The Light Eaters

Schlanger, Zoë

A narrative investigation into the new science of plant intelligence and sentience, from National Association of Science Writers Award winner and Livingston Award finalist Zoë Schlanger.

Look at the green organism across the room or through the window: the potted plant, or the grass, or a tree. Think how a life spent constantly growing yet rooted in a single spot comes with tremendous challenges. To meet them, plants have come up with some of the most creative methods for surviving of any living thing, us included. Many are so ingenious that they seem nearly impossible.

There is no doubt that plants are important: plants, or their green precursors the blue-green algae and algae themselves, have produced all the oxygen in the Earth’s atmosphere, allowing animals to evolve.

But did you know they can communicate when they are being eaten, allowing nearby plants to bolster their defences. They move and that movement stops when they are anaesthetised, just like animals. They also use electricity for internal communication, just like animals. They can hear the sounds of caterpillars eating, just like animals. Plants can remember the last time they have been visited by a bee and how many times they have been visited, so have a concept of time and can count, just like animals. Plants can not only communicate with each other, they can also communicate with other species of plant and animals, allowing them to manipulate animals to defend or fertilise them. This is unlike most other animals.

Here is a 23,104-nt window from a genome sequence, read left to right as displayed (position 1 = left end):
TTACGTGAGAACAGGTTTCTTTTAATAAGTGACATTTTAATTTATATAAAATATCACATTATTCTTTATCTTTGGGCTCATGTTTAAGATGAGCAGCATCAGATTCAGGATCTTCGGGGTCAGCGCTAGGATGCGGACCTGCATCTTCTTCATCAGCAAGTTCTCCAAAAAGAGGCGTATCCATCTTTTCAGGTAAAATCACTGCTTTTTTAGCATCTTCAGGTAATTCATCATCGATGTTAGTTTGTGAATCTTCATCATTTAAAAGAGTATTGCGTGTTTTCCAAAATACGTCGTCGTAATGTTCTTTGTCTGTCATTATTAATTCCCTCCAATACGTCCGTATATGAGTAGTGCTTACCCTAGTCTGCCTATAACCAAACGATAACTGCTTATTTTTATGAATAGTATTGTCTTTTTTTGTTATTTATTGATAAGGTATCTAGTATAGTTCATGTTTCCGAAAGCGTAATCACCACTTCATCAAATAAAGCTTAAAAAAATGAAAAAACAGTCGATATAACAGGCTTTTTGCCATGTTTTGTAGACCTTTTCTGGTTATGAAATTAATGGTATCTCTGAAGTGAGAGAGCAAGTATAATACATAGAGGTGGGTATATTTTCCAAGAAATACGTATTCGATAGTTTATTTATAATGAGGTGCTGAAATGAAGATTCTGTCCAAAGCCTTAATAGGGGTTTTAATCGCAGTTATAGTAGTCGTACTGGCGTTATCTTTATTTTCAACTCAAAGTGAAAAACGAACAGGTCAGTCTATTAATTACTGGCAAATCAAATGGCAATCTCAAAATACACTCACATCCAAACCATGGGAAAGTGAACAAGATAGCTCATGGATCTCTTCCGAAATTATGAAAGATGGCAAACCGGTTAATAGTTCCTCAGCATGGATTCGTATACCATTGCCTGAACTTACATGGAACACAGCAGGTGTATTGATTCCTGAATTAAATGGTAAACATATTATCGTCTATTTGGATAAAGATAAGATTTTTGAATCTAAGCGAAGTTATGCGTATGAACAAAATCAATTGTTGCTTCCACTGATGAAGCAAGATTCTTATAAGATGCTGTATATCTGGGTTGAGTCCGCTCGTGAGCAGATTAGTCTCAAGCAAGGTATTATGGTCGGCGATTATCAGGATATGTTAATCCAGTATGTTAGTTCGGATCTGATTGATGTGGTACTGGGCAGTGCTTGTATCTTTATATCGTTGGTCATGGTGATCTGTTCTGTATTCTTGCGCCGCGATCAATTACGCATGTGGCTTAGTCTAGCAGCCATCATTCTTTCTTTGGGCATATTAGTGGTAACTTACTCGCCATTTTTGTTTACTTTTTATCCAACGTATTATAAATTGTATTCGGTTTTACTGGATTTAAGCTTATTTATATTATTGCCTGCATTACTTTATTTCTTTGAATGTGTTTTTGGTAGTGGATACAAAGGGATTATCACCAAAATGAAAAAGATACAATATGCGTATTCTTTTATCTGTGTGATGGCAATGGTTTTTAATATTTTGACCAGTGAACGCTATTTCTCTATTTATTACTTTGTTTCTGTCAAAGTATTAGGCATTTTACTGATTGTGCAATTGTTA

So look again at the potted plant, or the grass or the tree and wonder: Are plants intelligent? Perhaps even more fundamental is, are they conscious?

Is the only real difference between animals and plants that plants are light eaters, animals aren’t?

The Light Eaters will completely redefine how you think of plants. Packed with the most amazing stories of the life of plants it will open your eyes to the extraordinary green life forms we share the planet with. Of course, like animals, plants can also detect light.